I saw a number of readers on the web named this the best novel they had ever read, so I thought I better try it.
Great story, a contemporary classic, which grabbed me right away. The first 50 pages is probably my favourite part of the book. In my opinion a book that can recapture your desire for reading. An excellent twentysomething novel full of colourful characters and surprises. A bestseller when it was initially released.
This is the most recent addition into my current top 10 novels, I read it over the summer, it’s a long read of over 600 pages. But then again so is Harry Potter.
Suitable for vacation time, the story is like taking a journey to a foreign country, most of the plot takes place on a remote Greek island, 8 hours south of Athens. Author Fowles has created a world I looked forward to immerse myself into and savour. I really felt like I had been to the island, even though it was obviously only in my mind I had travelled.
The book begins in the UK. Set in 1953, the richly described protagonist is 25-year-old English teacher Nicolas Urfe. He is emotionally detached, struggling to find his place in life both in terms of his work, and relationships. He is unsure if he wants to continue teaching. Without giving too much away, on his trip to a Greek island he befriends Maurice Conchis, a mysterious recluse, who is likewise vividly described. Conchis becomes a mentor figure and shapes Nicolas in a way he couldn’t have predicted.
A story about the opposite sex and the difficulties of growing into an adult. But also about secrets, psychological games, manipulation, seduction, trust, the difference between truth and illusion, and the dark side of human nature. Much like the main character Nicolas, the reader must try to interpret what is real and what is not, which is half the fun.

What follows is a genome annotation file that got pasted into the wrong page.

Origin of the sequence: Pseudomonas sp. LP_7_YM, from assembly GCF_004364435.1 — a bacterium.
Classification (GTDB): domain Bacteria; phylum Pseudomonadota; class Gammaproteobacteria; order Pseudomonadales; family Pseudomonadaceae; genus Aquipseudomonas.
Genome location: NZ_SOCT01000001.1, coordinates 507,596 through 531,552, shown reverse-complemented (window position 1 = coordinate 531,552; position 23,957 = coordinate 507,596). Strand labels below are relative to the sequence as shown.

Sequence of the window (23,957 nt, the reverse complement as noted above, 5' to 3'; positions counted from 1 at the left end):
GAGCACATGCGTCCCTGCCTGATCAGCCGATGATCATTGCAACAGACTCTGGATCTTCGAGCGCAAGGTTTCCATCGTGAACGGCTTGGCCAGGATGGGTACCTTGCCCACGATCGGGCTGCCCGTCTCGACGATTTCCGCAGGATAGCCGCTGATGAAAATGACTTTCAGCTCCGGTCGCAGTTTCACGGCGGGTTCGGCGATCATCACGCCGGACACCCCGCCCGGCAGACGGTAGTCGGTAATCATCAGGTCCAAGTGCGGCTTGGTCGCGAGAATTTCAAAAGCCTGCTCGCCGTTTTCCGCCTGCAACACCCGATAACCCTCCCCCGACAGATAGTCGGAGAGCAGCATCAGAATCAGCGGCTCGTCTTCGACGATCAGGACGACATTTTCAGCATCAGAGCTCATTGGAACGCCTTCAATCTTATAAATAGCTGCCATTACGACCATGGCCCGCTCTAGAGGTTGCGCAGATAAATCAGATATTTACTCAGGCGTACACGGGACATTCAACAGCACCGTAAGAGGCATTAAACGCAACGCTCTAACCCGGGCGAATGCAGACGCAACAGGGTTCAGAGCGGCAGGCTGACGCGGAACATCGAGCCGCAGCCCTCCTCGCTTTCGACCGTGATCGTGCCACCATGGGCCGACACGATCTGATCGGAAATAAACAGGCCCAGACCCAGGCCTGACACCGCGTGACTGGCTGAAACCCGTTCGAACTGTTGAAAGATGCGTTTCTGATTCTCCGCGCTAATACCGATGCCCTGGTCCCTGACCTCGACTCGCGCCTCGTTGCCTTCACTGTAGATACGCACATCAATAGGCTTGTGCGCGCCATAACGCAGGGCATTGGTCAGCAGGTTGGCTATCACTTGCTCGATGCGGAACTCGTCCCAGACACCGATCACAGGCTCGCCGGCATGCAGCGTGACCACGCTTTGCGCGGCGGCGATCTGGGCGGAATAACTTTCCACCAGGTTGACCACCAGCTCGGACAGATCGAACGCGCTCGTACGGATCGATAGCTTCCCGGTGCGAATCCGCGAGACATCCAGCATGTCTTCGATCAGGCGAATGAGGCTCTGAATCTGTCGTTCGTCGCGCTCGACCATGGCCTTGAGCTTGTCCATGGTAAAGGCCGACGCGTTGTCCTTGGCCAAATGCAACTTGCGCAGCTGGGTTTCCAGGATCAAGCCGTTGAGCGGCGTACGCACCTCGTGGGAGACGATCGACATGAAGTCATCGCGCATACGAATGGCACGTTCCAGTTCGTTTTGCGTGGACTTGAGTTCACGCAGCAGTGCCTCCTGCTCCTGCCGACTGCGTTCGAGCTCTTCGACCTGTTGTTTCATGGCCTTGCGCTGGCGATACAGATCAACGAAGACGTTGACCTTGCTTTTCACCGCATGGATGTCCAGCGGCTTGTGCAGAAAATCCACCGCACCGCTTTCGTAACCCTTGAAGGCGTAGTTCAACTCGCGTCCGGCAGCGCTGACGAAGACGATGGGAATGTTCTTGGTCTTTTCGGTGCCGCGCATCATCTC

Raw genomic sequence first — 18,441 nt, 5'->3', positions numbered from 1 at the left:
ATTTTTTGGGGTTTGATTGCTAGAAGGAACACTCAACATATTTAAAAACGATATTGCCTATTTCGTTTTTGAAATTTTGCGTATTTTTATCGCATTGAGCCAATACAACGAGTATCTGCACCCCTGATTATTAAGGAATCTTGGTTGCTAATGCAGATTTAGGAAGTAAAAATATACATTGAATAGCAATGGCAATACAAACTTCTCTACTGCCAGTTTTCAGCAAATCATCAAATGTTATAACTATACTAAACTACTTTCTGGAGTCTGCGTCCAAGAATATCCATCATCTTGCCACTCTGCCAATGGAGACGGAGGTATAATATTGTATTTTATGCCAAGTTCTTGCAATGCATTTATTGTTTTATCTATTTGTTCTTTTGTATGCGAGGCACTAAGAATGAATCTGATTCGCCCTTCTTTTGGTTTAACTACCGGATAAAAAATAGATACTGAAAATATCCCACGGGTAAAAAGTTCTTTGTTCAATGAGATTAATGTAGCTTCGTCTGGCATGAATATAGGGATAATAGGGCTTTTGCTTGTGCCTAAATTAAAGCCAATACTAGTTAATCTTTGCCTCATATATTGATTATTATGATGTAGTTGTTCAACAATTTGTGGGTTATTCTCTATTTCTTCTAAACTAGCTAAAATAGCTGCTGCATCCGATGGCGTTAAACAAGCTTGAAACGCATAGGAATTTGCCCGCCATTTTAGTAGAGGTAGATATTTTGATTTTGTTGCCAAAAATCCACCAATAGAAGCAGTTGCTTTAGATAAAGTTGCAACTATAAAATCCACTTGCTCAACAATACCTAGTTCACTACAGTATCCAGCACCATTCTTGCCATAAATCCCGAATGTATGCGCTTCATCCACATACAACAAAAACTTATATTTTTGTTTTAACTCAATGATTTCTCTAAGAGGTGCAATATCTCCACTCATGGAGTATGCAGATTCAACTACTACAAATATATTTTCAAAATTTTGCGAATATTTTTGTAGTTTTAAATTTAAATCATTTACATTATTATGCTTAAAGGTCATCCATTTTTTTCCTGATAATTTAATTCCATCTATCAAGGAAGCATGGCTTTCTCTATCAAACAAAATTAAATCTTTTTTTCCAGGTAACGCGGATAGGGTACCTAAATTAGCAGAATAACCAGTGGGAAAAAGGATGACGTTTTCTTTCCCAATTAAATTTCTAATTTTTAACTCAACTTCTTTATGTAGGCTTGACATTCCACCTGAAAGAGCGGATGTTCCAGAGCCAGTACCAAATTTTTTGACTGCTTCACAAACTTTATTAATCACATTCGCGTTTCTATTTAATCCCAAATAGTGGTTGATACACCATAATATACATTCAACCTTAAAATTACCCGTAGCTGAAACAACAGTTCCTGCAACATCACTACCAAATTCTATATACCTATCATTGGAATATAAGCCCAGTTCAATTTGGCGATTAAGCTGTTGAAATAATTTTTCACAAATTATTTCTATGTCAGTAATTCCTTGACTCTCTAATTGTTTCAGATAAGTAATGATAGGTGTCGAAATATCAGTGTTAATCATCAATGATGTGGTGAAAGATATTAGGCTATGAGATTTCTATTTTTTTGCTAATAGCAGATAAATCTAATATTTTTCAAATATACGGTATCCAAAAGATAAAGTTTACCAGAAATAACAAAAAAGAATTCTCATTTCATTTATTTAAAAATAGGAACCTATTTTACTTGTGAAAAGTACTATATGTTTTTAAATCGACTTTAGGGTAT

A quote from page 477:
“Wasn’t going to buy it. You weren’t really expected to. She gave me another quick smile. If you can imagine playing chess, but not to win...merely to see what moves the other person makes”If you are unaware of the term, a magus is a sorcerer or magician. I never felt the novel was written 50 years ago, I felt it has aged remarkably well. John Fowles himself wrote the story based on personal experiences of teaching at a boarding school on a Greek island in 1952-53, which is probably why the novel felt so personal.
The 1968 movie version was poorly received and Fowles himself was unhappy with the result. Maybe one of those books which is un-filmable and consequently works better as a novel.
It probably inspired the movies Sleuth (1972) and The man with the golden gun (1974), which I really like, although The Magus is streets ahead of both in my mind in terms of plot twists. I will never forget The Magus. Unlike anything I have ever read before, a hypnotic read, very original. Knowledge of literary references and Greek mythology is helpful, but not essential.
It’s in "1001 books you must read before you die", and so it should be. Highly recommended. 9/10. The only reason I'm not giving it 10/10 is because the book could have been shorter with some better editing.
Readers, any thoughts?